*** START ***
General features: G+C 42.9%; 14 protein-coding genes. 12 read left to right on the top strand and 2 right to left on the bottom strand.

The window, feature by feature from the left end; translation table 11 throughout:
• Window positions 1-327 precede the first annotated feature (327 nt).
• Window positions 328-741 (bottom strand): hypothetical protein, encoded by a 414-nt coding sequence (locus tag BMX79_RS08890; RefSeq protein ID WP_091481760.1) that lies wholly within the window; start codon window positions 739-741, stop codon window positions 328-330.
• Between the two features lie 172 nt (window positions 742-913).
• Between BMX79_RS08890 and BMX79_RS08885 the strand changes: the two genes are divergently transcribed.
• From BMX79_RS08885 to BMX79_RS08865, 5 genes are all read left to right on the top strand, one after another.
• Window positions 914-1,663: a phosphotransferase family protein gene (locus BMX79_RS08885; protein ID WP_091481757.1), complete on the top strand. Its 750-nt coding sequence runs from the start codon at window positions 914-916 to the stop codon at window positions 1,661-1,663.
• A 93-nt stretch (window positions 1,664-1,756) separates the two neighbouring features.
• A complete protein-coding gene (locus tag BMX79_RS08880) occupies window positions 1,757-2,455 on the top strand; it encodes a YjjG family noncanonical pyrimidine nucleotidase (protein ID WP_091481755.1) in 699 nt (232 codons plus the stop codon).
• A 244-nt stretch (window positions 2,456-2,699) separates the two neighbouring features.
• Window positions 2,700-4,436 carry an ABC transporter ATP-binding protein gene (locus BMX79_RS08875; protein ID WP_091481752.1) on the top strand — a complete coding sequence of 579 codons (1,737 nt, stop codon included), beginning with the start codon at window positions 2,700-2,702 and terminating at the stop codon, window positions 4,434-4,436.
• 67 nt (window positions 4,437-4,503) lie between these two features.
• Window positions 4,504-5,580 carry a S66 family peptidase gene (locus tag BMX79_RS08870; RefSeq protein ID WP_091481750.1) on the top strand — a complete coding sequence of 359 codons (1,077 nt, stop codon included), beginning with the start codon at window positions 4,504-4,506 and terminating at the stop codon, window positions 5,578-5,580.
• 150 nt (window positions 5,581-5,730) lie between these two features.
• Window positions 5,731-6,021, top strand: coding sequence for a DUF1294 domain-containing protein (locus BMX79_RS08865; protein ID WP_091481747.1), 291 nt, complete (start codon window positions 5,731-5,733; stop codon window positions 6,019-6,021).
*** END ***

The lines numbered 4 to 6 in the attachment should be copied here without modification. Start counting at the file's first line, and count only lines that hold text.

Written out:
• Window positions 328-741 (bottom strand): hypothetical protein, encoded by a 414-nt coding sequence (locus tag BMX79_RS08890; RefSeq protein ID WP_091481760.1) that lies wholly within the window; start codon window positions 739-741, stop codon window positions 328-330.
• Between the two features lie 172 nt (window positions 742-913).
• Between BMX79_RS08890 and BMX79_RS08885 the strand changes: the two genes are divergently transcribed.